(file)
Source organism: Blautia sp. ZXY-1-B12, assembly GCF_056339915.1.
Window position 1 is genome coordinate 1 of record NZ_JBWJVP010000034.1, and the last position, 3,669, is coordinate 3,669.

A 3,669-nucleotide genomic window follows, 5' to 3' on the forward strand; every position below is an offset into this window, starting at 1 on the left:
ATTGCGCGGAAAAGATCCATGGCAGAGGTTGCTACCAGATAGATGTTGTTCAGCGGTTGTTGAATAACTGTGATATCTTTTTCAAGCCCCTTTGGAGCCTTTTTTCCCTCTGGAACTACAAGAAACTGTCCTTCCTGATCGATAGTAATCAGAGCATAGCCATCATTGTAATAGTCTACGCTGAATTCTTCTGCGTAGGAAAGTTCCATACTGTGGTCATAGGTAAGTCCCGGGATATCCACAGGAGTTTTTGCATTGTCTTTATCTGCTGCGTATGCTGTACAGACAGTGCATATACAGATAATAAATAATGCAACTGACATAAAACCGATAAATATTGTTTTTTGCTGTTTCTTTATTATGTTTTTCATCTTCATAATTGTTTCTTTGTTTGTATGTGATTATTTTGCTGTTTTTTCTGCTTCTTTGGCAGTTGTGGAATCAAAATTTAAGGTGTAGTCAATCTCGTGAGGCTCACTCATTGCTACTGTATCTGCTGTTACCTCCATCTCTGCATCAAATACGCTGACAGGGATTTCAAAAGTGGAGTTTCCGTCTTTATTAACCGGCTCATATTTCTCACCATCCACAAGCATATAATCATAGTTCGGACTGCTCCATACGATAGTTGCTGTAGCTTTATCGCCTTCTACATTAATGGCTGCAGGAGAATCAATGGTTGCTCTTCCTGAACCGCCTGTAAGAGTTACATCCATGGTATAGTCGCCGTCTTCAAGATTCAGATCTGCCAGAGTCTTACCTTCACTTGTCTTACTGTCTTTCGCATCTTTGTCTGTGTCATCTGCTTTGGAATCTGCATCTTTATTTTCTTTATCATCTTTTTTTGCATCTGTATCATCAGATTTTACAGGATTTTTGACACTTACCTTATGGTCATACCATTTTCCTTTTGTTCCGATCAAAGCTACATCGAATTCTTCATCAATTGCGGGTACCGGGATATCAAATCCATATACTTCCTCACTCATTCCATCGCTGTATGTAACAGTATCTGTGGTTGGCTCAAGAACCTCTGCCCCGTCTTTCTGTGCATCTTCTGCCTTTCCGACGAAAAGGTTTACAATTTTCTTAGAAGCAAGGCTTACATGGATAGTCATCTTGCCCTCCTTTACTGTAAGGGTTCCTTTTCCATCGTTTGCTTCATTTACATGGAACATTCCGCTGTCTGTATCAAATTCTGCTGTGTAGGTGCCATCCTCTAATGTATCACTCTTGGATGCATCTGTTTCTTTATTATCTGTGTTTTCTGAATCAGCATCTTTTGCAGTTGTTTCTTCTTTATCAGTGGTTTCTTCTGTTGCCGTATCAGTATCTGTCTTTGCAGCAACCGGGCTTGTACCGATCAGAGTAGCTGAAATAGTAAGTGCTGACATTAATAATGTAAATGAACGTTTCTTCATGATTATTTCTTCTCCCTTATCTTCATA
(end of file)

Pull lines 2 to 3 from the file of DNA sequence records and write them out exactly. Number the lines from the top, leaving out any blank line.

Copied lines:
Window position 1 is genome coordinate 1 of record NZ_JBWJVP010000034.1, and the last position, 3,669, is coordinate 3,669.

A 3,669-nucleotide genomic window follows, 5' to 3' on the forward strand; every position below is an offset into this window, starting at 1 on the left: